The Titanic’s lifeboats at the White Star Lines Pier 54 in NYC after sinking, via Wiki Commons
When you hear “Titanic” you may think of icebergs, tragedy, Jack, Rose, and a two-hour fight between life and death in the North Atlantic some 375 miles off the coast of Newfoundland. You may not necessarily think of New York City. But the ship, which left Southampton, England on April 10, 1912, was bound for New York and due at Pier 59 on April 17th. After sinking during the early hours of April 15th, the Titanic would never dock in New York, but survivors of the tragedy sailed into the city aboard the Carpathia on April 20th and disembarked at Pier 54. Ultimately, New York’s connection to that fateful voyage goes well beyond its waterfront. In fact, you’ll find sites associated with the Titanic and its passengers throughout the city.
1. Pier 54 and Broadway’s White Star and Cunard Buildings
The crowd at the doors of Pier 54 awaiting the arrival at the Carpathia, via Wiki Commons
Pier 58, a White Star Line pier that was supposed to serve as the Titanic’s final port of call, has long since been subsumed into Chelsea Piers. The remnants of Pier 54, just a few blocks south, still serve as a ghostly reminder of the wreck.
Hudson River Park Pier 54, via Wikimedia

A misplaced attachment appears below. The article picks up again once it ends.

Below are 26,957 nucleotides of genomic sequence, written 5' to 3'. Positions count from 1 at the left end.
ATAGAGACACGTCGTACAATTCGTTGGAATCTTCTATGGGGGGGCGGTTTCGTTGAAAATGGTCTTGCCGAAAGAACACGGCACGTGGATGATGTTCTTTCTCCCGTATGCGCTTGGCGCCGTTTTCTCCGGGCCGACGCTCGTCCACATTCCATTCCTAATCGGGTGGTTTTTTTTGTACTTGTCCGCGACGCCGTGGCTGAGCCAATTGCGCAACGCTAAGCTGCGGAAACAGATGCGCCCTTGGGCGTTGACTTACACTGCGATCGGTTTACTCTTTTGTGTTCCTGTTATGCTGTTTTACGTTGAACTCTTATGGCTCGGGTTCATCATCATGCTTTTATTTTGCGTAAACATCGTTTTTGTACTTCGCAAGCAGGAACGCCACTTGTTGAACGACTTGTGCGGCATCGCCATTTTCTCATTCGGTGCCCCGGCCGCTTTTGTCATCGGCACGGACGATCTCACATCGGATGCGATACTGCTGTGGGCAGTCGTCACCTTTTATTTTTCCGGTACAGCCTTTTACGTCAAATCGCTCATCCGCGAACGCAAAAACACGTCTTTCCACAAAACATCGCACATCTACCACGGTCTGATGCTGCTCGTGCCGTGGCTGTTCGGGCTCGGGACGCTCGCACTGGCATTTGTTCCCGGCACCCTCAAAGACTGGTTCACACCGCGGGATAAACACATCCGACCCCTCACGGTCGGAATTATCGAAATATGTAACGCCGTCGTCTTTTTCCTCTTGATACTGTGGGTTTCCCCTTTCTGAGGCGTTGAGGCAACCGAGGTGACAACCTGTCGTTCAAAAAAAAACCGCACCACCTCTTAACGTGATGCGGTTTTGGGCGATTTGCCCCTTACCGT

Pier 58 was the property of the White Star Line. Pier 54 was home to Cunard’s vessels. The Cunard and White Star Lines, once fierce competitors in the age of steam travel, were bound together on the night of April 15, 1912, when the Cunard’s Carpathia rescued the White Star’s drowning passengers. The Cunard and White Star Lines merged in 1934, and the rusting arch at the entrance of Pier 54, near 14th Street off the West Side Highway, still reads “Cunard-White Star.”
Further downtown you’ll find the Cunard and White Star Buildings. Lower Broadway was once home to a veritable procession of steamship offices, where travelers could book passage to any number of worldwide ports. The White Star Line was stationed at 9 Broadway and the Cunard Line at 25 Broadway. In 1912, friends and family of travelers aboard the Titanic flooded the offices looking for information about their loved ones.
2. The Jane Hotel
The Jane Hotel, via Wikimedia
The American Seamen’s Friend Society Sailors’ Home and Institute at 113 Jane Street stood across from Pier 54 on Manhattan’s west side. The building is now the Jane Hotel. Since the Home and Institute was located a stone’s throw from where the Titanic’s survivors came ashore, and it was an institution devoted to sailors and old salts of every stripe, the Institute provided food and lodging for the Titanic’s surviving crew and some of its passengers. The Home also hosted a memorial service for victims of the Titanic, with more than 100 survivors in attendance.
The building was built for sailors and retains many of its nautical touches, including anchors over the door, and life preservers on the façade. Additionally, the Institute’s 156 original rooms were designed to mimic cabins aboard a ship, a tradition the Jane Hotel keeps up to this day.
3. Titanic Memorial
Titanic Memorial at the South Street Seaport, via Flickr cc
Since the South Street Seaport Museum stands out as the guardian of the City’s maritime history, it is fitting that the Titanic Memorial Lighthouse and Park stands at Fulton and Water Streets at the entrance to the South Street Seaport.